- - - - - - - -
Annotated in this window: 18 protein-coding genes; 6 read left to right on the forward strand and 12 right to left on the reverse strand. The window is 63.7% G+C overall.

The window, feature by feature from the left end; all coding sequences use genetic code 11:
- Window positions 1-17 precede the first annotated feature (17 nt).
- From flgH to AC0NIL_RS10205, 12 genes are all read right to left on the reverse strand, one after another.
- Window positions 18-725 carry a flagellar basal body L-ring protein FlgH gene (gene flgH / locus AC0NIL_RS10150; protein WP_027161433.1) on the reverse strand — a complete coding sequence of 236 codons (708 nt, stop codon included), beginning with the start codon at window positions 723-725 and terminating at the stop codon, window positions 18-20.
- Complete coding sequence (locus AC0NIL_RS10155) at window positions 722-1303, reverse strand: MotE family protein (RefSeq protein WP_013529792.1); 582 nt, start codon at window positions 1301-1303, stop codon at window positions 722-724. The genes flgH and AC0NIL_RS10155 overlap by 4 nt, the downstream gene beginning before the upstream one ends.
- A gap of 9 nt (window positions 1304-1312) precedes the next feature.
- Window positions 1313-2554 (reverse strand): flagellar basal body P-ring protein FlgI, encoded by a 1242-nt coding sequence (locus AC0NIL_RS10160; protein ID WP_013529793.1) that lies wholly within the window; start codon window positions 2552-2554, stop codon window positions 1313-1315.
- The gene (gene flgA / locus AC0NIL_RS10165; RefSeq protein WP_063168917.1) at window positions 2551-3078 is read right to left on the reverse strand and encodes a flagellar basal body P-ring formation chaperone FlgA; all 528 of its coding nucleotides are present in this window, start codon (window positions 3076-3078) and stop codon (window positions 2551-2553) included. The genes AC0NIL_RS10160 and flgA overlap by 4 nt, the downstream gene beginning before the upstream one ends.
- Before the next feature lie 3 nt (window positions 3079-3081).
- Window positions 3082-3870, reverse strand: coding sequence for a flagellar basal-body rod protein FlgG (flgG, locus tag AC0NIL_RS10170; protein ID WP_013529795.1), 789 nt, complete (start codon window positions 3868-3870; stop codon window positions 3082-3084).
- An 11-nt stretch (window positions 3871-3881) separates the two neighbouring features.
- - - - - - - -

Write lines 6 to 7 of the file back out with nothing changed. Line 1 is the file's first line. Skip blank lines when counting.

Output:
- Complete coding sequence (locus AC0NIL_RS10155) at window positions 722-1303, reverse strand: MotE family protein (RefSeq protein WP_013529792.1); 582 nt, start codon at window positions 1301-1303, stop codon at window positions 722-724. The genes flgH and AC0NIL_RS10155 overlap by 4 nt, the downstream gene beginning before the upstream one ends.
- A gap of 9 nt (window positions 1304-1312) precedes the next feature.